Down 9, 12 minutes to go, on the 3 yard line. Tebow had been taken out after looking great, and then an incompletion to Powell. The game is in reach. But then Watt bats his second game-changing ball. Not much Sanchez can do, poor guy, he's just faced with an unstoppable freak defender, and his OL won't get Watt's hands down.
But the strange thing is that it looks like Sanchez isn't even throwing to the wide open Schilens. He is - or at least by two angles of the replay he appears to be - throwing to Kerley who is behind Schilens and is breaking open on an In cut.
The interesting thing is that Sanchez actually looks to be confused after the play when he approaches Schilens with a "what were you doing there?" body language, making it appear that Schilens ran the wrong route or at least was in an unexpected place, and Kerley's reaction seems to be like he was expecting the ball (he jumps up and down in frustration):
But Schilens after the game says pretty explicitly that the Texans blew a coverage on that play, and at least thinks it could have been a possible TD with no indication that he may have run the wrong route. If you look at the routes they seem clear enough, Schilens was just released uncovered at the line.
"They blew a coverage, they got lucky," Schilens said. "I was so open, no one was within 10 yards of me. They got lucky." - ESPN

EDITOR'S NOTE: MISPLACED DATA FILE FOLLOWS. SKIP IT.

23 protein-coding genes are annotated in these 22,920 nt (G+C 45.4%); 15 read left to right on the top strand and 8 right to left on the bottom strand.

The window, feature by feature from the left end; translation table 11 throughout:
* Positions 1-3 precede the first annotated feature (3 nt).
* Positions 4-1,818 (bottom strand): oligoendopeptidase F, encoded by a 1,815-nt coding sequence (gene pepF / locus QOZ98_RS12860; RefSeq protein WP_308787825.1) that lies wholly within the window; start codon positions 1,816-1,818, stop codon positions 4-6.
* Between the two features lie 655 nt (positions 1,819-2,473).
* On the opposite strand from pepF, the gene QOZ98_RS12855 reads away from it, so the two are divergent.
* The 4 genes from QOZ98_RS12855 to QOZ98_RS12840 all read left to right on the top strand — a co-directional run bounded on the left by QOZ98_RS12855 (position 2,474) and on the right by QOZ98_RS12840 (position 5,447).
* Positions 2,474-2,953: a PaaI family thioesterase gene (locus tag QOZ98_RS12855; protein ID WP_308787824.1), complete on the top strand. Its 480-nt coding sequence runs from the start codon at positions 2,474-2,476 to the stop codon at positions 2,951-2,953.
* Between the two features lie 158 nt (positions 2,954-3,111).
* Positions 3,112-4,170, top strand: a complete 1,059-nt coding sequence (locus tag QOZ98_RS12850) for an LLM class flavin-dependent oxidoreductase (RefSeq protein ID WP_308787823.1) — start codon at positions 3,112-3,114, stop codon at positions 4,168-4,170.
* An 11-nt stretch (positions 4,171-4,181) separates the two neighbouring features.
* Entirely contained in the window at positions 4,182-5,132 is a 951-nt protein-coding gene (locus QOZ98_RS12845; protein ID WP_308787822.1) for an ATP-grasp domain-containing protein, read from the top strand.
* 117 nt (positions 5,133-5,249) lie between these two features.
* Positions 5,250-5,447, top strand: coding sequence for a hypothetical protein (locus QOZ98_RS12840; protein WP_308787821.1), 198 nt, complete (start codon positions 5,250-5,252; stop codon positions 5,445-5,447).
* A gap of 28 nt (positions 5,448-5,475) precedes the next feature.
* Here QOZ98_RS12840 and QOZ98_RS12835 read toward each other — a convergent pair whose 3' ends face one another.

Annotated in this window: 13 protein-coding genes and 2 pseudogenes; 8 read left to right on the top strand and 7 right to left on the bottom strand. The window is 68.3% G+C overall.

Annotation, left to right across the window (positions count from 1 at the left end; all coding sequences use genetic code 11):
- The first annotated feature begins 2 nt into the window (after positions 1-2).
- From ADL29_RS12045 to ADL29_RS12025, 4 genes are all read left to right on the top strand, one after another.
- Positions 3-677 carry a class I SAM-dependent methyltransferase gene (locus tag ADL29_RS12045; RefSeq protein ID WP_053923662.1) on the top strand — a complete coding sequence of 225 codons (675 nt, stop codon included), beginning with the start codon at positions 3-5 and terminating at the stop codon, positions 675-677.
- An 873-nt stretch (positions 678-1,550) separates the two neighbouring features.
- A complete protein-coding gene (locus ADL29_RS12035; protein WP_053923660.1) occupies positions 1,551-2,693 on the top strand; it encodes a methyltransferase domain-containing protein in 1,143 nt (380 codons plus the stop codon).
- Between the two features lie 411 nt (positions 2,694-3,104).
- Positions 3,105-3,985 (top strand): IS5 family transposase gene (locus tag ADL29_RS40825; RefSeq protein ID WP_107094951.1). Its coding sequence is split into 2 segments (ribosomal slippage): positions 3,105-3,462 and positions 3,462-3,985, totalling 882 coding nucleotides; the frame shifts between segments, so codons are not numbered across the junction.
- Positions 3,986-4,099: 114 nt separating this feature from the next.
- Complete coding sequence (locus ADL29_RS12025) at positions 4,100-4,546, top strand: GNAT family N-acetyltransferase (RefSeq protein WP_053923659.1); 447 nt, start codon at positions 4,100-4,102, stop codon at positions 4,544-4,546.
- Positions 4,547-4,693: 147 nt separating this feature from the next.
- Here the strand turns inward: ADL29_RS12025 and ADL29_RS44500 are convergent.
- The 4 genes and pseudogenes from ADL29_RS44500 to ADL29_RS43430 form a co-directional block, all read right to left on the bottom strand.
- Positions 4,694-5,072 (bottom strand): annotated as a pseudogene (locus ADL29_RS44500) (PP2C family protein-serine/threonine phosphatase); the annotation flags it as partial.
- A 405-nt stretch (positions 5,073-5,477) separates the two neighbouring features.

So the story of the game at that point may really have been: Who was Sanchez throwing to? and not really that of Watt's second bat. Was Schilens even seen by Sanchez?
I suspect that the play was just like the first batted ball by Watt. It was in Sanchez's mind that he is going right to Kerley and Watt just reads his eyes waiting. There was no lesson learned, and there was no survey of the field. Sanchez clearly feels that these batted balls are not his fault, they are the fault of his OL, as he describes the first Watt-aided INT...I'm not completely sure - when looking at both tips - what he expects his OL to do as Watt is kind of actually falling back in semi-coverage.
Sanchez didn't own up to it, saying, "We have to find a way to keep the defensive lineman's hands down." He added, "It was going to be a bang-bang play, and JK was going to catch it. - ESPN
"...You know on any of those underneath routes if you don't get those guys hands down that is just the way it goes....he know, as a good rusher, when he's not getting any pressure and they stone him up front he's just going to wait back and sit there and time his jump and watch my arm to be cocked to throw and he just jumps up and tries to tip it. So that is just part of his deal, we just got to find a way to keep their hands down." - Post Game Press Conference
One thing is sure, DLs already have had a pretty good success interfering with Sanchez passes for some time, this game is just going to produce even more of that eye-reading. But if the story is Sanchez's eyes, did they even see Schilens? And if the angles of the replay are misleading, and Schilens indeed was intended, how did Sanchez not just loft the ball to his wide open player with Watt 5 yards away? Basically it looks like Sanchez not only keyed Watt with his lock on, he also was so locked on he failed to see his own wide open player two feet from his intended target. This is the stuff that wins or loses games.